When I was first injured, Mom and I were frustrated that he never sat us down and told us what would happen to me. But as the weeks went on, we realized there was no way he could do this. There was no time line for my knee, and though the show was doing well, you never knew when things might change. In fact, all the principal contracts had to be re-signed every six months, which is pretty standard on Broadway.

Now he was already working on his next project, the film adaptation of the best-selling book Extremely Loud & Incredibly Close, and Billy Elliot was going strong—on Broadway and elsewhere. To date, the show had toured twice, and had productions in New York, London, Sydney, Chicago, Toronto, and Seoul. It was impossible to expect Stephen to pay personal attention to me, one Billy from one of many productions.

And yet somehow he did. Not long after the White House event, Mom called me one afternoon during tutoring.

“Stephen just called,” she said.

“Is someone sick?” I asked. “Does he need me to go on tomorrow?”

“He wants to get dinner,” she continued.

“Tonight? I’ll be home in a few hours.”

“No,” Mom said. “I mean, he was actually asking me for a meeting. I think he wants to check up on you.”

That unexpected call was the beginning of a close friendship between Stephen and our family. He didn’t just make time to deal with me, as part of the show, he made time to interact with me as a person, to get to know Mom, Matt, and John, and to look out for us. We didn’t see him a lot, because he was rarely in New York, and when he was, he was there on business. But from then on, we knew beyond a shadow of a doubt that he would do what he could for us. There were still no guarantees, but it helped quiet the feeling of panic I had inside me. It also meant that we could turn to him with questions. As I began to explore what I would do next, Stephen became my guide. So when I felt I was starting to age out of the show, he was the first person I turned to.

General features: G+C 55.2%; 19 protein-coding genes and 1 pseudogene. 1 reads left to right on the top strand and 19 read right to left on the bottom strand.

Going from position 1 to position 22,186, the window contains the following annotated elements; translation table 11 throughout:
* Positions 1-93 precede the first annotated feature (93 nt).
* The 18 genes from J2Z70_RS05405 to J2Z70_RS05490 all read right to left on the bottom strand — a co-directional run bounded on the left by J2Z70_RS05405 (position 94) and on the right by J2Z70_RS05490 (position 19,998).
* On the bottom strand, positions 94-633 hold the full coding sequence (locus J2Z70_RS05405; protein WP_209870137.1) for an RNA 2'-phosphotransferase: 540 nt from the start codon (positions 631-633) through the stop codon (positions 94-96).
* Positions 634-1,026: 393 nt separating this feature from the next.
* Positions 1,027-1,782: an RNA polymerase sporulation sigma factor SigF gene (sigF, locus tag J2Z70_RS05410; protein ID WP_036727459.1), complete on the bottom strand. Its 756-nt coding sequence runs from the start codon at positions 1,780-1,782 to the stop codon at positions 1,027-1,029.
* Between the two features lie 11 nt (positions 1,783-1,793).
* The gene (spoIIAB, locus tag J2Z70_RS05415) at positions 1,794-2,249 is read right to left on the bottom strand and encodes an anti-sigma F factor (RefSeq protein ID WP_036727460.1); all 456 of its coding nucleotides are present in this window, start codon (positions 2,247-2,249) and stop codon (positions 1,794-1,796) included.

Thankfully, he had dealt with this issue before.

“You’re getting older now, Alex,” he told me one evening after he’d seen a random performance. “We should change the way you do some of the scenes. I’m going to have you work with Mark on aging up the part.”

I thought Mark Schneider, the new resident director, would just give me new directions, but instead, he helped me figure out what it meant to portray Billy as a twelve- or thirteen-year-old instead of an eleven-year-old. It was this kind of attention to detail that made Billy Elliot the huge Broadway hit it became.

“It’s all about the intention,” Mark told me. “You know how to play Billy at eleven. Now just be the same kid two years later.”

This changed the show in subtle but powerful ways. For instance, there’s a scene where Billy yells at Mrs. Wilkinson, his dance teacher. Always before, I’d done it like a kid throwing a temper tantrum, but Mark had me tone down the performance so I sounded more like an adult having an argument. It made the show more complex, and deeper emotionally.

Little changes like that helped me continue to fit the part even though I was entering puberty. They also helped keep up my interest. Sometimes, though, I tried to change things on my own, and that never worked out well.